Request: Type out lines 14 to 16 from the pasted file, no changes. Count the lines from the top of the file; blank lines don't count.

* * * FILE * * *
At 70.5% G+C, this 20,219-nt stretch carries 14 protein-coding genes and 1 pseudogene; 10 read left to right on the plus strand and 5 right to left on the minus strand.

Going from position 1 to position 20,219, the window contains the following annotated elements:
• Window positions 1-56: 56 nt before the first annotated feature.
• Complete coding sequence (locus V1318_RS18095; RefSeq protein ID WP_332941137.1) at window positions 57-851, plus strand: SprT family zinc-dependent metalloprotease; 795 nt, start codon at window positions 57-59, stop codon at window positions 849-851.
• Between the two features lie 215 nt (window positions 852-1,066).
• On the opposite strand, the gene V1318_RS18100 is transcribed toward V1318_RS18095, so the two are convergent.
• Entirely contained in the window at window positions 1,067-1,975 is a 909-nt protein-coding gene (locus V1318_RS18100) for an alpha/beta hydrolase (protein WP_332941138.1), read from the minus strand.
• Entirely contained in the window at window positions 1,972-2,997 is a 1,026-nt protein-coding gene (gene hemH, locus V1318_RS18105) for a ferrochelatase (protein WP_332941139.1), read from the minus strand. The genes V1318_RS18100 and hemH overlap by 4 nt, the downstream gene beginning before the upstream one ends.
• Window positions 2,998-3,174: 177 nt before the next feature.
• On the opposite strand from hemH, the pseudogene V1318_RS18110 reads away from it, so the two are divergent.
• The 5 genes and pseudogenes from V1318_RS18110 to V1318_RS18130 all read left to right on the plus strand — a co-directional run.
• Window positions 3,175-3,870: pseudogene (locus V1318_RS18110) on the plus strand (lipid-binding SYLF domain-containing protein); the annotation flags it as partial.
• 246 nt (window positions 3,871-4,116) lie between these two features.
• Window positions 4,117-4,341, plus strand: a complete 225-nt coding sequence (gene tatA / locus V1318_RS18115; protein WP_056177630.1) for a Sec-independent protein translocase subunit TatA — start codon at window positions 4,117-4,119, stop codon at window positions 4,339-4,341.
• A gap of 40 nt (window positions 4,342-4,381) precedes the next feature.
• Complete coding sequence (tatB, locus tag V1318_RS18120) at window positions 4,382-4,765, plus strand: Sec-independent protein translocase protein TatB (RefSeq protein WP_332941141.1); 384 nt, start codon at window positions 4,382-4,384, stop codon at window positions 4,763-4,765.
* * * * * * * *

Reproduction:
• Window positions 4,117-4,341, plus strand: a complete 225-nt coding sequence (gene tatA / locus V1318_RS18115; protein WP_056177630.1) for a Sec-independent protein translocase subunit TatA — start codon at window positions 4,117-4,119, stop codon at window positions 4,339-4,341.
• A gap of 40 nt (window positions 4,342-4,381) precedes the next feature.
• Complete coding sequence (tatB, locus tag V1318_RS18120) at window positions 4,382-4,765, plus strand: Sec-independent protein translocase protein TatB (RefSeq protein WP_332941141.1); 384 nt, start codon at window positions 4,382-4,384, stop codon at window positions 4,763-4,765.